Climate records written on the seafloor

Featured image: A perspective view of the seafloor at the East Pacific Rise, 9N. Made with GeoMapApp (www.geomapapp.org, CC-BY), and GMRT topography data (Ryan et al. 2009, CC-BY).

Paper: Do sea level variations influence mid-ocean ridge magma supply? A test using crustal thickness and bathymetry data from the East Pacific Rise
Authors: B. Boulahanis, S. M. Carbotte, P. J. Huybers, M. R. Nedimovic, O. Aghaei, J. P. Canales, and C. H. Langmuir

Many of our records of past sea level come from local measurements from coastal towns logged over decades or centuries, or are estimated from ice or sediment cores spanning the last few thousand years, but new research suggests that much longer records can be found in an unlikely place: imprinted deep underground in the oceanic crust.

Oceanic crust is formed at mid-ocean ridges, which are spreading centers in the oceans where two tectonic plates are separating and the Earth’s mantle wells up to fill the gap. The melting point of any material depends on pressure as well as temperature, so as the mantle rocks rise and the pressure on them decreases, they partially melt, generating the magma that cools and solidifies to form new crust. Oceanic crust is typically about 7 km (4.3 miles) thick. The youngest part of the seafloor is always right at a mid-ocean ridge, and the crust gets progressively older as you move out on either side.

But what does this have to do with sea level? As sea level rises and falls over geologic time, the pressure on the seafloor varies, and that could affect just how much the mantle melts beneath mid-ocean ridges. When sea level is high, pressure is high, the mantle melts slightly less, and the new oceanic crust forming at the ridge will be a little thinner – maybe by 200 m (650 ft) – compared to crust formed during times of lower sea level and pressure.

While this idea sounds simple, it’s actually fairly controversial among geophysicists. A few recent studies have tried to test whether oceanic crustal thickness varies in sync with past changes in sea level associated with Earth’s orbital dynamics, but these studies relied on indirect measurements of crustal thickness and reached conflicting conclusions.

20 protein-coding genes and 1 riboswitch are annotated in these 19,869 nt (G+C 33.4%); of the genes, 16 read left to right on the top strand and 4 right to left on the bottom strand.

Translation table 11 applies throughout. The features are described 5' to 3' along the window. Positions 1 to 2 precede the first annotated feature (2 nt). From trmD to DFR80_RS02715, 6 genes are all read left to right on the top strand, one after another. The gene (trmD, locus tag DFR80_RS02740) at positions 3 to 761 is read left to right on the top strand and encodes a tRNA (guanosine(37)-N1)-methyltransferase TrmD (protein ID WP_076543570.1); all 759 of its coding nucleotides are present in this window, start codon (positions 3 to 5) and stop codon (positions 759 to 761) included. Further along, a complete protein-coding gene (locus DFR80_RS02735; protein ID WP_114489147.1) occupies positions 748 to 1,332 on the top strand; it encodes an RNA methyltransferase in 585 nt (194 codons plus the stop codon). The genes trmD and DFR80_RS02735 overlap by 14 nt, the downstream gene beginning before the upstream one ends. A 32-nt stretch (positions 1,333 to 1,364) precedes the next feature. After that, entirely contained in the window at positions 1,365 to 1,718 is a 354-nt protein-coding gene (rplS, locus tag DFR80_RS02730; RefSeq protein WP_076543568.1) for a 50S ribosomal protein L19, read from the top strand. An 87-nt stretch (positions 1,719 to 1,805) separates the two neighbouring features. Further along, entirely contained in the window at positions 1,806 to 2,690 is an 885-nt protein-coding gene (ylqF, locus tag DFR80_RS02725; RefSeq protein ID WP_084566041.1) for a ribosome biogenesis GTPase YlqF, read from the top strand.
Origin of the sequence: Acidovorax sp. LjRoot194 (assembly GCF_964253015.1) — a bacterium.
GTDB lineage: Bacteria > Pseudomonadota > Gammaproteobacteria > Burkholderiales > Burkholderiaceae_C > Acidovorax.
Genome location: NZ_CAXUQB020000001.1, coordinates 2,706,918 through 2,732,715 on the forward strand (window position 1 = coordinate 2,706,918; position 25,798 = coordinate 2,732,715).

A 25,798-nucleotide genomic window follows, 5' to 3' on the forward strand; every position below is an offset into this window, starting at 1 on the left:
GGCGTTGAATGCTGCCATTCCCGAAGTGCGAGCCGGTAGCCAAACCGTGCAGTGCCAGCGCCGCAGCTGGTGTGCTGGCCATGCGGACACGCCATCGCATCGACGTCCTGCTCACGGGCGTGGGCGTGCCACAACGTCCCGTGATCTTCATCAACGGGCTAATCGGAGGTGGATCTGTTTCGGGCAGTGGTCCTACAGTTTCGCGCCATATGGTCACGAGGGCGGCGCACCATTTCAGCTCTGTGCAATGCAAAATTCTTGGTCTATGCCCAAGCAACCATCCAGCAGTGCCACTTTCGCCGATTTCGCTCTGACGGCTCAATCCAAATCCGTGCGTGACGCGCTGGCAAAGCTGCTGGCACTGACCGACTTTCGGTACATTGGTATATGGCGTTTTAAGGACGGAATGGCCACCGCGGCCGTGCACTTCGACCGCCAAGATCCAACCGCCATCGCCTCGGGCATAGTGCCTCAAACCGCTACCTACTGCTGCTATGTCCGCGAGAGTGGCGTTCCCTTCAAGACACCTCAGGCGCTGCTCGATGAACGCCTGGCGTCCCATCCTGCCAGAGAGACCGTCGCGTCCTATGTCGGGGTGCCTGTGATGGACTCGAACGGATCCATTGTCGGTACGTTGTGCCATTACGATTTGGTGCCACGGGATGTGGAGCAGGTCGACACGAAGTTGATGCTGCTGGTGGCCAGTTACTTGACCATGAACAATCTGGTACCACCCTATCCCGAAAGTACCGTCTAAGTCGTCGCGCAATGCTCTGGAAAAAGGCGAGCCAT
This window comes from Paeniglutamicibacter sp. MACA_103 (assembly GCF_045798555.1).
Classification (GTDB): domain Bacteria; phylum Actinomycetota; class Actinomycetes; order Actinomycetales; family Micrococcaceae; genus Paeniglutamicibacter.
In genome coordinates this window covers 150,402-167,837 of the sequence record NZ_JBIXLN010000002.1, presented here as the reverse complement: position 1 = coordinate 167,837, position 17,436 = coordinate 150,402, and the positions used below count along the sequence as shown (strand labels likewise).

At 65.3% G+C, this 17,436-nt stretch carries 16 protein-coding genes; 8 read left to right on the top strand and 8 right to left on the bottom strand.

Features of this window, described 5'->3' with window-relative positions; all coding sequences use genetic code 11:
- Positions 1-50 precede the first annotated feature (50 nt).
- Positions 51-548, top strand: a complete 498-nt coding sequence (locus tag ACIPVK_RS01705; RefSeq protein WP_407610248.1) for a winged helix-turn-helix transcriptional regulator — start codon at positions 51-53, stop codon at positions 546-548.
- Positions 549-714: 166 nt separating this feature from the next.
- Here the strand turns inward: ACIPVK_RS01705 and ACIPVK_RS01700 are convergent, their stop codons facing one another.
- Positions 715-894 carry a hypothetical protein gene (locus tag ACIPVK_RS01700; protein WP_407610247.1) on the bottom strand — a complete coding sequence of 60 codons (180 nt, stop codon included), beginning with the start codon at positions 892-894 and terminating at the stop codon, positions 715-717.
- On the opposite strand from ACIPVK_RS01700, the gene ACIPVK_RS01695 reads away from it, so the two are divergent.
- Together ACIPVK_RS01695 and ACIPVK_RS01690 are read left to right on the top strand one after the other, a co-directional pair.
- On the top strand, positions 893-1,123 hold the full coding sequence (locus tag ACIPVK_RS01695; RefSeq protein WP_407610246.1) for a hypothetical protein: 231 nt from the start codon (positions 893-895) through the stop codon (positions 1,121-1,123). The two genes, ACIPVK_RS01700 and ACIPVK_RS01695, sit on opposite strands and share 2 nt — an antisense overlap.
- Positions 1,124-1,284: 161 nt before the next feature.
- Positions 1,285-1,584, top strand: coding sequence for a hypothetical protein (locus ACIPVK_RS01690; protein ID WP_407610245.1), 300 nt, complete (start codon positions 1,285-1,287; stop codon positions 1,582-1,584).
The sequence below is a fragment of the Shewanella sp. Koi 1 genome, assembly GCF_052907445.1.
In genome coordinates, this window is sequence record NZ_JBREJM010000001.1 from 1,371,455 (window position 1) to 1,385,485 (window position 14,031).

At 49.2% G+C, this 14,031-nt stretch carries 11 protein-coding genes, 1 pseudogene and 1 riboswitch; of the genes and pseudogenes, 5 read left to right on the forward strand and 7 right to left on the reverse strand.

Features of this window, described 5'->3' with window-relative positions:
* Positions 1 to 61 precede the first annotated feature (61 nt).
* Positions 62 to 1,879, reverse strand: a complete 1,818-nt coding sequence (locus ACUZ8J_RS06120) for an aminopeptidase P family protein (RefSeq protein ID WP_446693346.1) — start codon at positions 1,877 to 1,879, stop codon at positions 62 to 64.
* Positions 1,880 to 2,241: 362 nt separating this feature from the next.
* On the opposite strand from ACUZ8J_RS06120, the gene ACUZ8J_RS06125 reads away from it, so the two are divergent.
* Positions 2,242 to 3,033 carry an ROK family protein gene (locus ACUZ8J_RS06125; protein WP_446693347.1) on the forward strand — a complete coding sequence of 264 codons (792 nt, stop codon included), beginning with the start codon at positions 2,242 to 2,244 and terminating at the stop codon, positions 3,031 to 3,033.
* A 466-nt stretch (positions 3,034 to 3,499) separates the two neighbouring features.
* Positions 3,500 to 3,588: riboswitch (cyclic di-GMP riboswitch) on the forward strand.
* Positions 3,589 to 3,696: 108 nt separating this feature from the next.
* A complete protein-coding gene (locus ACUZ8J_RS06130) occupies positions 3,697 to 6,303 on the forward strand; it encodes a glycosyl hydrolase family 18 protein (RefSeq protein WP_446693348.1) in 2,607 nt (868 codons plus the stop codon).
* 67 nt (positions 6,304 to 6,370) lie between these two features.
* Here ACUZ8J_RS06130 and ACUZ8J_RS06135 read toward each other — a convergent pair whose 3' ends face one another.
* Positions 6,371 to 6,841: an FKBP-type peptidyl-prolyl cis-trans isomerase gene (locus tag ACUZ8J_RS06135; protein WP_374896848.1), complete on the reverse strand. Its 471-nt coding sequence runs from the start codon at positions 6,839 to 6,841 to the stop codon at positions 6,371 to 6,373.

A new study in the Pacific Ocean using more direct measurements of oceanic crustal thickness found bands of alternating thick and thin crust that appear to reflect sea level changes. Bridgit Boulahanis and co-authors measured crustal thickness for a chunk of the seafloor using seismic reflection, a technique where sound waves are sent down into the Earth, and energy that’s reflected off of layers (like the bottom of the oceanic crust) gets recorded back at the surface. By estimating the age of the crust, the authors showed that the thick and thin bands they observe are spaced at intervals that match some of Earth’s major orbital periods, when large-scale changes in glaciation and sea level are expected to occur as the planet periodically moves closer to or farther from the Sun.

Sea level isn’t the only thing that affects the amount of magma produced at mid-ocean ridges, and magma production isn’t even the only thing that changes crustal thickness: blobs of mantle material with slightly different chemistry could yield different amounts of melt, and faults could thin the crust independent of magma. All of these factors probably contribute to variations in the thickness of oceanic crust along with sea level change, but the results of Boulahanis and co-authors provide convincing evidence that millions of years of large-scale sea level history are recorded deep beneath the sea itself.

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Climate records written on the seafloor by Hannah Mark is licensed under a Creative Commons Attribution-ShareAlike 4.0 International License.

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